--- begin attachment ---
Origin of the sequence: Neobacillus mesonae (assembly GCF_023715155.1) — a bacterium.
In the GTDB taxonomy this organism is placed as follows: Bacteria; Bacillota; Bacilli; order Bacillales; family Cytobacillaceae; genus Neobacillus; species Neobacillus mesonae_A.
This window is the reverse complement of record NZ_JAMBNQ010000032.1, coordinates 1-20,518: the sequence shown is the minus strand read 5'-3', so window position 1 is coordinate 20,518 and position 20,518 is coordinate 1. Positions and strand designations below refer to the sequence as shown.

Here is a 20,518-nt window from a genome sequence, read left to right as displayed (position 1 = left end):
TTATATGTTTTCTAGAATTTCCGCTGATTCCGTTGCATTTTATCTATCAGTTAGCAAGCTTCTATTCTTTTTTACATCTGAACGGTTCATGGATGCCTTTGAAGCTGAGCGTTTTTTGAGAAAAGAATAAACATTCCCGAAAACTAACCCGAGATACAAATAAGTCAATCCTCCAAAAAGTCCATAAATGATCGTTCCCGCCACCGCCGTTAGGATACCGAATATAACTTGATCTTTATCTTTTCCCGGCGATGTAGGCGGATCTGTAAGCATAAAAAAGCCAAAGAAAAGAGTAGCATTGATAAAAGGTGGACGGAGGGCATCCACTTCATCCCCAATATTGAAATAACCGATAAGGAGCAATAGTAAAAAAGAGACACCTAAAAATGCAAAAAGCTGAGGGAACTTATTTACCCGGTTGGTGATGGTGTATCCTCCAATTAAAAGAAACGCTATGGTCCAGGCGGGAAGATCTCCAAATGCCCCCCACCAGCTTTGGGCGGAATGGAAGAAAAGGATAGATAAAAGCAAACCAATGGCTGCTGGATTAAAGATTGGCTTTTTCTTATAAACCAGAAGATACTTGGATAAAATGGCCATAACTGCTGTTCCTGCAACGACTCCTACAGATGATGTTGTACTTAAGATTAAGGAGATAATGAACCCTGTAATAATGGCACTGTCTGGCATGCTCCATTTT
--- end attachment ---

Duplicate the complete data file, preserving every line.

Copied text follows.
Origin of the sequence: Neobacillus mesonae (assembly GCF_023715155.1) — a bacterium.
In the GTDB taxonomy this organism is placed as follows: Bacteria; Bacillota; Bacilli; order Bacillales; family Cytobacillaceae; genus Neobacillus; species Neobacillus mesonae_A.
This window is the reverse complement of record NZ_JAMBNQ010000032.1, coordinates 1-20,518: the sequence shown is the minus strand read 5'-3', so window position 1 is coordinate 20,518 and position 20,518 is coordinate 1. Positions and strand designations below refer to the sequence as shown.

Here is a 20,518-nt window from a genome sequence, read left to right as displayed (position 1 = left end):
TTATATGTTTTCTAGAATTTCCGCTGATTCCGTTGCATTTTATCTATCAGTTAGCAAGCTTCTATTCTTTTTTACATCTGAACGGTTCATGGATGCCTTTGAAGCTGAGCGTTTTTTGAGAAAAGAATAAACATTCCCGAAAACTAACCCGAGATACAAATAAGTCAATCCTCCAAAAAGTCCATAAATGATCGTTCCCGCCACCGCCGTTAGGATACCGAATATAACTTGATCTTTATCTTTTCCCGGCGATGTAGGCGGATCTGTAAGCATAAAAAAGCCAAAGAAAAGAGTAGCATTGATAAAAGGTGGACGGAGGGCATCCACTTCATCCCCAATATTGAAATAACCGATAAGGAGCAATAGTAAAAAAGAGACACCTAAAAATGCAAAAAGCTGAGGGAACTTATTTACCCGGTTGGTGATGGTGTATCCTCCAATTAAAAGAAACGCTATGGTCCAGGCGGGAAGATCTCCAAATGCCCCCCACCAGCTTTGGGCGGAATGGAAGAAAAGGATAGATAAAAGCAAACCAATGGCTGCTGGATTAAAGATTGGCTTTTTCTTATAAACCAGAAGATACTTGGATAAAATGGCCATAACTGCTGTTCCTGCAACGACTCCTACAGATGATGTTGTACTTAAGATTAAGGAGATAATGAACCCTGTAATAATGGCACTGTCTGGCATGCTCCATTTT